In fact, the president himself announced that that rally in Florida will be happening as a rally, and Sean Spicer said last week that that’s going to be a campaign event.

JUDY WOODRUFF: Now, you were — also, you and I were talking a little while ago, Lisa, and you were saying that some of the people around the president are creating some fund-raising vehicles? Tell us about that.

LISA DESJARDINS: Yes, that’s right.

And these are the things like super PACs. We have seen the president have a super PAC before, the Great America PAC, for example. But now, in just the last weeks, some of his main campaign alums have formed one that’s called the America First, 501(c)(4).

We expect more on how much money they have next week, but they say they’re going after things like supporting Judge Gorsuch, Obamacare, all of that. And one other note about the president’s campaign. What’s so unprecedented here, Judy, is that he actually filed his campaign paperwork on January 20.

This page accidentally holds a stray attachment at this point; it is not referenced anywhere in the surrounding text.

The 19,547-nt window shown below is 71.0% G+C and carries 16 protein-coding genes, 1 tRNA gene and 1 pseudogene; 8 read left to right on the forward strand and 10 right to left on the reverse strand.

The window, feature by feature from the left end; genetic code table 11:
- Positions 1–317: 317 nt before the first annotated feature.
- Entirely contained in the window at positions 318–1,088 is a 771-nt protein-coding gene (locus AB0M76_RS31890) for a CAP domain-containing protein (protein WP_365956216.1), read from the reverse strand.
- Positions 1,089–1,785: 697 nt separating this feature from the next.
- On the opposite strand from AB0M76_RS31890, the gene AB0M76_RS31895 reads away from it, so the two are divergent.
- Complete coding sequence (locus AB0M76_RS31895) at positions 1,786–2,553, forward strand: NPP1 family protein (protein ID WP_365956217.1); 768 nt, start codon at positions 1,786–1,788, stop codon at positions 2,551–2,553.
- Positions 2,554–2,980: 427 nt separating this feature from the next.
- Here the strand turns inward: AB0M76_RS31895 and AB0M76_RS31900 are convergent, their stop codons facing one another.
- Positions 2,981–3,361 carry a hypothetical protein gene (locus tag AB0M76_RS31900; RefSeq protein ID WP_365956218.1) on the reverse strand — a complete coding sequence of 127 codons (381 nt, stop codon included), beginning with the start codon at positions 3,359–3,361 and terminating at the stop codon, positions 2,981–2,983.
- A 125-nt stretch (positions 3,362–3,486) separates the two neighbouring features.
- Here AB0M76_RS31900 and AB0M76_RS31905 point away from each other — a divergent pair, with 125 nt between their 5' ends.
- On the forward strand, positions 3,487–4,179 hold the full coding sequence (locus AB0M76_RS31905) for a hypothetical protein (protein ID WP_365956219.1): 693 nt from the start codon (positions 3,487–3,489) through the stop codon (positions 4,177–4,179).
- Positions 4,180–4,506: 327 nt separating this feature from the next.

President Obama, for example, he waited two years before officially inaugurating his reelection campaign. So, this is unprecedented territory.

JUDY WOODRUFF: Really interesting. And I know reporters will continue to ask him about it.

Lisa Desjardins, thank you.

HARI SREENIVASAN: In the day’s other news: The U.S. Senate confirmed President Trump’s pick to lead the Environmental Protection Agency 52-46. Scott Pruitt was Oklahoma’s attorney general, and in that role, he’s repeatedly sued the EPA to rein in regulations.

Democrats tried, and failed, to delay today’s confirmation vote until Pruitt releases thousands of e-mails with oil and gas executives.